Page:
Today’s teachers—particularly those of us who graduated from college more than five years ago—must make some cognitive shifts in order to be tech-savvy. Here I discuss just a couple of that have been helpful to me.
Shift #1: Recognize technology as a tool for learning, not as the goal of the learning.
The other day, I was discussing classroom technology with a good friend. The two of us have worked together for many years, and collaborated on multiple projects. Our conversation centered on this shared observation: While many teachers want to use technology, some seem unaware that different tools work well for different purposes.
Not long ago, a teacher contacted my friend: “Come teach my students PowerPoint.” My friend asked, “Why?” The response: “I want them to write a report.”
All too often, with the best intentions, teachers use a wrench like a hammer ... simply because they know students should be able to use a wrench.
In this case, my friend suggested the students use a word processing program to write the report. The next step would be for students to use a tool like PowerPoint to create a presentation summarizing the report.
Of course, some would say developing a PowerPoint presentation on the fly (without the substance of a report to inform it) is a valuable task for 21st-century learners. It’s a scenario they may face in real life. If you’re seeking to fine-tune students’ communication and presentation skills, then going straight to PowerPoint may be your best option.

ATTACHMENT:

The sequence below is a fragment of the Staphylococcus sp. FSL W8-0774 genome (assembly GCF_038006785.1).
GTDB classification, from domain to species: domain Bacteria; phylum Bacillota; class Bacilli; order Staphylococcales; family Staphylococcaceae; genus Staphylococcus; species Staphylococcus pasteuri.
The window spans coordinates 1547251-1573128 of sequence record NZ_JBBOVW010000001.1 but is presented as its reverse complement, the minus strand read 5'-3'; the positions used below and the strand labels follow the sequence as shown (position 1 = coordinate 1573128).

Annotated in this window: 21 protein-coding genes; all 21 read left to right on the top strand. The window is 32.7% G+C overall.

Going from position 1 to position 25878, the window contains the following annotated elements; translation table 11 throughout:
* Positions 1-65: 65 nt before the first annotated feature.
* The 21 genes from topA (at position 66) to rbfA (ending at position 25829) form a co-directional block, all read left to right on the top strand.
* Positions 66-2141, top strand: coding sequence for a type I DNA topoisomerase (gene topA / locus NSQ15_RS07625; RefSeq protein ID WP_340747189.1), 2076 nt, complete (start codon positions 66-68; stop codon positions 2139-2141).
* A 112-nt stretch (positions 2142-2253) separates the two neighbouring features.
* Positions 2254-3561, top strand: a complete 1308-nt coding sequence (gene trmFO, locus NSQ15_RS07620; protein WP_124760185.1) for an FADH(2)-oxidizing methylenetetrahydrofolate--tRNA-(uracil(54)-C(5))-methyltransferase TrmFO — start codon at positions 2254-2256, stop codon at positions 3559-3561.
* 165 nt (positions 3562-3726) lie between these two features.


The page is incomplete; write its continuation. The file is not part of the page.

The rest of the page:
But it’s all about what you want students to accomplish. Establish the goal, and then select the tool.
Shift #2 - Get past the fear factor.
Remember the blue screen that meant you lost all your work? Many teachers recall misadventures with early computers: finding ourselves at strange screens with no way out, or accidentally deleting all our files. Pretty intimidating.
It may sound simple, but I was freed from fear by the power of the “Control + Z” key command. I was taking an Adobe Illustrator class when the instructor said, “Any time you find yourself in a place you don’t want to be, or think you have completely messed up, press Control + Z until you are comfortable again. You cannot break this program.”
Wow. Those few sentences granted me freedom! But once I started moving without fear, I rarely messed up. And when I did, I had my pinky on the Ctrl key and my ring finger flicking through those Zs.
Every tech class I teach, I mention the power of Control + Z. While it doesn’t apply to every situation, goof-up, or uncertainty, it does remind my colleagues that there are solutions. That we are in charge of the technology. That Google is there for times like these. That it will all be fine.
Delonna Halliday, a National Board-certified teacher and a member of the Washington New Millennium Initiative team, is a literacy coach at First Creek Middle School in Tacoma, Wash.
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